Fast Food Nation is an indictment of the fast food industry,
specifically focusing on hamburgers. The film begins by showing how Mexicans
are smuggled into the country to work in the slaughterhouses, and demonstrates
the terrible conditions there. Other parts of the film focus on the retail
Although it was made from a non-fiction book, it is not a documentary, but
a fictional narrative. The film was supposed to be held together by a
storyline about the marketing director for a burger chain who was sent to
inspect a meat packing plant in order to find out why their hamburger meat
contained cow shit. The slaughterhouse employees include two Mexican sisters.
The unmarried sister screws a foreman to get an easy job. Lacking that option,
the married one quits the packing plant after one night, but her husband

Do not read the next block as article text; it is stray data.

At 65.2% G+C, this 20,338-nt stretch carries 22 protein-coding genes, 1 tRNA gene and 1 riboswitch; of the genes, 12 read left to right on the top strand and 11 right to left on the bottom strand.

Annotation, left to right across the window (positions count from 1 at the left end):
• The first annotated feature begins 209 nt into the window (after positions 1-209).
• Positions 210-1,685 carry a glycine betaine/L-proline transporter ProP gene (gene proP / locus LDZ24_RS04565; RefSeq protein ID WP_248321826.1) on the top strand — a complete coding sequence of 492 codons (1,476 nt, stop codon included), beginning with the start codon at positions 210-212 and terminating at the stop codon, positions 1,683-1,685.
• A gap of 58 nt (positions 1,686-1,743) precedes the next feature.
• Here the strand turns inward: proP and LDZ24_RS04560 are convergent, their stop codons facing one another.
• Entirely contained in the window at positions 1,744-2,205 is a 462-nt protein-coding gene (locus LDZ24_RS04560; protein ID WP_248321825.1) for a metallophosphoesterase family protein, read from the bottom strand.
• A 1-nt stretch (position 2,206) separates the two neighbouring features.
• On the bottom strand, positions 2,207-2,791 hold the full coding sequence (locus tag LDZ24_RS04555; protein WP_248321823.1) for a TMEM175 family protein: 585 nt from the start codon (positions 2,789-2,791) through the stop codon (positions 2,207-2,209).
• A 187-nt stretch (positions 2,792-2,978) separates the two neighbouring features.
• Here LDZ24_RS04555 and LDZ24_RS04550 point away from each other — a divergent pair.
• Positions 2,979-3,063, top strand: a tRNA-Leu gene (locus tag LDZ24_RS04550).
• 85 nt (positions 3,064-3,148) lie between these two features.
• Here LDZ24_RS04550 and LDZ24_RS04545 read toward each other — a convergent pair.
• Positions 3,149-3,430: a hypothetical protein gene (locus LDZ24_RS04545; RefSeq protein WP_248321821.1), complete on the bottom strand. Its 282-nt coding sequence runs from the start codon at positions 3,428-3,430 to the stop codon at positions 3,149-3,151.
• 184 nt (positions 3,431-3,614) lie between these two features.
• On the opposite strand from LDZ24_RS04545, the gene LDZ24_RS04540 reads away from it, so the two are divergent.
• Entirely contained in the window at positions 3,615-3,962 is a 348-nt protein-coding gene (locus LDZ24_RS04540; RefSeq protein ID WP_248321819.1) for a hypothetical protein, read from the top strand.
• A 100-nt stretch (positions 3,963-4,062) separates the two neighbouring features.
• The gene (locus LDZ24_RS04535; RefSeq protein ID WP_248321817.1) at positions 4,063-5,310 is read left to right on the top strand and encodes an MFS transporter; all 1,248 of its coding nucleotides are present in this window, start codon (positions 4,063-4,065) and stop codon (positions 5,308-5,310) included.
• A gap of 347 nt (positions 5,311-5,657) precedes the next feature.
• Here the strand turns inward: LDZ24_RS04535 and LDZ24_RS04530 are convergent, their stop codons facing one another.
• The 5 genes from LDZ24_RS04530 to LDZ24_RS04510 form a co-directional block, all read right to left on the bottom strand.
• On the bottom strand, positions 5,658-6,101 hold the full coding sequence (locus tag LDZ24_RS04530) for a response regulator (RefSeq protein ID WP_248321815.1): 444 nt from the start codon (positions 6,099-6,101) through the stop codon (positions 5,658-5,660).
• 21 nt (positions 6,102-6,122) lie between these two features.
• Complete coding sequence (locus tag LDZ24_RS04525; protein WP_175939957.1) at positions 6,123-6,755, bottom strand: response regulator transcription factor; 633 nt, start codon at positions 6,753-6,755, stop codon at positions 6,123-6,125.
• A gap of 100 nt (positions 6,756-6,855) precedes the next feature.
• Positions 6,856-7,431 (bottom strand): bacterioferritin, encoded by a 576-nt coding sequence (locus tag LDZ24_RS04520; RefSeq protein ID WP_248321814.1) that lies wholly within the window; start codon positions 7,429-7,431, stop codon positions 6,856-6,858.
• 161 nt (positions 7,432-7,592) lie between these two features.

stays. The retail side of the operation is seen through the eyes of a bright
young woman cashier.
The fictional overlay is uninvolving, and the film's lessons never get
beyond the obvious. It should be unsurprising to most viewers that
slaughterhouses do not treat cows or illegal immigrants very well, or that
fast food chains do not treat employees very well. It is only marginally
surprising that cash registers send every keystroke of every order to
corporate headquarters, along with demographic information on the customer who
placed the order.
Some people found value in this effort, but I am not one of them, despite
the fact that I agree with the message that fast food is dangerous, and that
the condition exists because of corporate greed. The film does make its
points, but just barely, and nothing about it would help to persuade the
unconvinced or edify the uninstructed.
If you are not familiar with our grading system, you need to
explanation, because the grading is not linear. For example, by
our definition, a
C is solid and a C+ is a VERY good movie. There are very few Bs
and As. Based on our descriptive system, this film is a: